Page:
Mental health

Absent fathers linked to depression risk in girls

“Study shows girls with absent fathers more likely to develop depression," the Mail Online has revealed.

It reports on a large UK study that found that girls whose biological fathers were absent during the first five years of their childhood had an increased risk of symptoms of depression. No increase in risk was found for girls whose fathers were absent later in childhood, and no increase in risk was found for boys with absent fathers.

Researchers collected information regarding the physical absence of the biological father during childhood, as well as information on depression symptoms when the child was 14. They assessed whether there was any association between these factors.

During their analysis, the researchers took into account several factors that may influence the link, such as family characteristics. However, despite the researchers' efforts to take these variables into account, the reasons why a father may be absent from the family home can be incredibly complicated. This means we can’t be sure whether other factors have produced the association between absent fathers and depression in girls.

Where did the story come from?

The study was carried out by researchers from the University of Bristol and was funded by the UK Medical Research Council, the Wellcome Trust and the University of Bristol.

The study was published in the peer-reviewed journal Psychological Medicine.

Media coverage of this research was broadly accurate, though neither ITV nor Mail Online outlined any of the study’s limitations.

What kind of research was this?

This was an analysis of data from a prospective cohort study called the Avon Longitudinal Study of Parents and Children. This is a study that has been ongoing since the 1990s that assesses influences on the health and development of children.

The researchers were interested in the potential link between the absence of the biological father in early childhood and the risk of mental health problems. They were specifically interested in symptoms of depression that were not necessarily severe enough to be considered clinical depression.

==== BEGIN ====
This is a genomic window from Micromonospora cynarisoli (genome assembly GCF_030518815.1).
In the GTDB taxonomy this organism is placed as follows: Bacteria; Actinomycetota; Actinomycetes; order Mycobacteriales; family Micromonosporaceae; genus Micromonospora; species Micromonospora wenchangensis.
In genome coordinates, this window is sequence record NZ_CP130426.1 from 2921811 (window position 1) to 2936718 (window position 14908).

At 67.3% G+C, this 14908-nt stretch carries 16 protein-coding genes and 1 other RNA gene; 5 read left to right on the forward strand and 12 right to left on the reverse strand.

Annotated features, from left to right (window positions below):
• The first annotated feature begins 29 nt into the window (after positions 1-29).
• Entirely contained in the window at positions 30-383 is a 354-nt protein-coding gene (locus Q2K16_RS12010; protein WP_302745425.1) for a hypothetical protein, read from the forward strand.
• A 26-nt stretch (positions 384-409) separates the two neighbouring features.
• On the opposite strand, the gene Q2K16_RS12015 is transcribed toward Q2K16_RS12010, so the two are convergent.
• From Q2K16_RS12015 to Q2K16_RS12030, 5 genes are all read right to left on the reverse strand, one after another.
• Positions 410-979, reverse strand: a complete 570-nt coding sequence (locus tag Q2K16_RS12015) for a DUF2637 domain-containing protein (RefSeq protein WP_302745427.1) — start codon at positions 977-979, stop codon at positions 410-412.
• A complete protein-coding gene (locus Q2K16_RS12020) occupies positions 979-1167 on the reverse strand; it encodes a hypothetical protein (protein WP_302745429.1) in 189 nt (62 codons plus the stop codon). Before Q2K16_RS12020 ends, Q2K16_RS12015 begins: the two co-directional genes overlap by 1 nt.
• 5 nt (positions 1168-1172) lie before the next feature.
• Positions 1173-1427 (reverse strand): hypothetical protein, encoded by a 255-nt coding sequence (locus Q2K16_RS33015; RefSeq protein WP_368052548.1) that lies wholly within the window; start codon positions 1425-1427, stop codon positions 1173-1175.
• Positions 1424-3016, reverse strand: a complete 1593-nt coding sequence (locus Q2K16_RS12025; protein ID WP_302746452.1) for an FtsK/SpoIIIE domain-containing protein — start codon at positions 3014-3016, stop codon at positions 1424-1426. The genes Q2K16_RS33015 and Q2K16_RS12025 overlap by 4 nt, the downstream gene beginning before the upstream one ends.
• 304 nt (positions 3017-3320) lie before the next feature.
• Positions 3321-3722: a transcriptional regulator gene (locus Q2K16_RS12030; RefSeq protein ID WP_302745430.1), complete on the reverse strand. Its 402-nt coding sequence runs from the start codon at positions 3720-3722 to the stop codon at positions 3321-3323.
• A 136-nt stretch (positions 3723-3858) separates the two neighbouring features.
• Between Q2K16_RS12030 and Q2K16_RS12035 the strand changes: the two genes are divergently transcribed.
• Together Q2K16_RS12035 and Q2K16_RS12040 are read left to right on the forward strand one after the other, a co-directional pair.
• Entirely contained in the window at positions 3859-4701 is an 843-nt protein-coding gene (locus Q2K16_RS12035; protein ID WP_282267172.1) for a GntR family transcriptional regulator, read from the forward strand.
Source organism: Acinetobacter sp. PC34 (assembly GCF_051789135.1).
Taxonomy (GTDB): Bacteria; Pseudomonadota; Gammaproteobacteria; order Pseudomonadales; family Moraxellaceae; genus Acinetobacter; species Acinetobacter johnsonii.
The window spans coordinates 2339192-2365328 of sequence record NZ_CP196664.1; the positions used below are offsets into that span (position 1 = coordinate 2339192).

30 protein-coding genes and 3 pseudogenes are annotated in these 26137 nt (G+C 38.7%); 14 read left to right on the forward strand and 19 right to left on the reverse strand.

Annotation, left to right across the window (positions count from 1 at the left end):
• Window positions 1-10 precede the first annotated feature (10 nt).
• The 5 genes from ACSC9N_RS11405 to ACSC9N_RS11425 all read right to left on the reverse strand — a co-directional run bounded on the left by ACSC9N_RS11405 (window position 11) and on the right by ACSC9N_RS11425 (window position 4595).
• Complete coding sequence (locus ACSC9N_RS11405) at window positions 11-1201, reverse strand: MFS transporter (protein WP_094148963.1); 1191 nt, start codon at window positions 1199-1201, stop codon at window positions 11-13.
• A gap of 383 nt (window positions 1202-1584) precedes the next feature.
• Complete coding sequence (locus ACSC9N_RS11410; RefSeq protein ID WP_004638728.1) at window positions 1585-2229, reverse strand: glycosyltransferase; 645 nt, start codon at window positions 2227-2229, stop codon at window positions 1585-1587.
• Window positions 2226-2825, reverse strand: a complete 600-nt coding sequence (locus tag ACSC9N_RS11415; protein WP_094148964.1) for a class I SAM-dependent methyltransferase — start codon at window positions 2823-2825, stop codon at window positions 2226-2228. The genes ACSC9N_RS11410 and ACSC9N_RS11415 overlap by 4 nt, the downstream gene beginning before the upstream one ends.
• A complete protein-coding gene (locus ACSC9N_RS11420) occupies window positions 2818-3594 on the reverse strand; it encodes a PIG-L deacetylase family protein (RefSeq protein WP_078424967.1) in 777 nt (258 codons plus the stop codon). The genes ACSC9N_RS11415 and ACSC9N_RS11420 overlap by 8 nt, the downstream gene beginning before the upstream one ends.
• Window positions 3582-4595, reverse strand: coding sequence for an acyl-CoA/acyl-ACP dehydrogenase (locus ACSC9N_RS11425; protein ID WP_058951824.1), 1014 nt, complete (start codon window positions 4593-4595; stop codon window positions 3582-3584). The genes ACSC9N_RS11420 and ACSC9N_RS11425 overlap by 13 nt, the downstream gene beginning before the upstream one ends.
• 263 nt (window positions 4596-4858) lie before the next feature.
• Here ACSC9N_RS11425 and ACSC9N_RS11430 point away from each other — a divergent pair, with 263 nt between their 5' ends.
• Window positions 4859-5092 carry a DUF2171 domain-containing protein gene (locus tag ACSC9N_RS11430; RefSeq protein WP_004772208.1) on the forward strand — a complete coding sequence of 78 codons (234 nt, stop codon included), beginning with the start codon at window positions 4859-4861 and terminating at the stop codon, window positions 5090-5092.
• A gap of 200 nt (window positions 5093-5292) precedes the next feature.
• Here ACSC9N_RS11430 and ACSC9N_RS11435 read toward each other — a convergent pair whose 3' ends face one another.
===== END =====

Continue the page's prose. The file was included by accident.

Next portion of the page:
As a prospective cohort study, this research is less likely to be affected by certain types of bias, especially recall bias. It was important that the researchers collected data on the effect of family factors on the children’s mental health at the time, rather than at a later date, to help ensure the information was accurate. Prospective studies allow for this.

What did the research involve?

The researchers measured two main factors:

  • absence of the biological father during childhood
  • experience of depressive symptoms during the teenage years

To measure parental absence, the researchers used questionnaires, filled out by the children’s mothers regularly throughout the children’s lives. These questionnaires asked whether the ‘present live-in father-figure is the natural father of the child and, if not, how old the child was when the natural father stopped living with the family’. This information was used to divide the children into three groups:

  • biological father present
  • biological father not present during the first five years of life (during early childhood)
  • biological father not present from age 5 to 10 (during middle childhood)

To assess the teenagers’ experiences of depressive symptoms, the researchers asked the study participants to complete a 13-item questionnaire when they were approximately 14 years old. This asked about the presence of certain symptoms over the previous two weeks. The questionnaire is reported to be a reliable and valid measure of depression in children. Children scoring 11 or higher on this questionnaire were considered to have high levels of depressive symptoms. This is not the same as being diagnosed with depression, however.

The researchers then analysed the data, comparing the risk of having high levels of depressive symptoms among children whose biological father left during early or middle childhood to the risk in children whose fathers were still living with them. These analyses were adjusted for several factors (confounders) that could be linked to both the absence of the father and depressive symptoms, including:

  • socioeconomic status (including home or car ownership, major financial problems, family size and parents’ jobs)
  • mother’s characteristics (including having a child before the age of 20, experiencing depression during pregnancy), and
  • any parental conflict between the mother and her current partner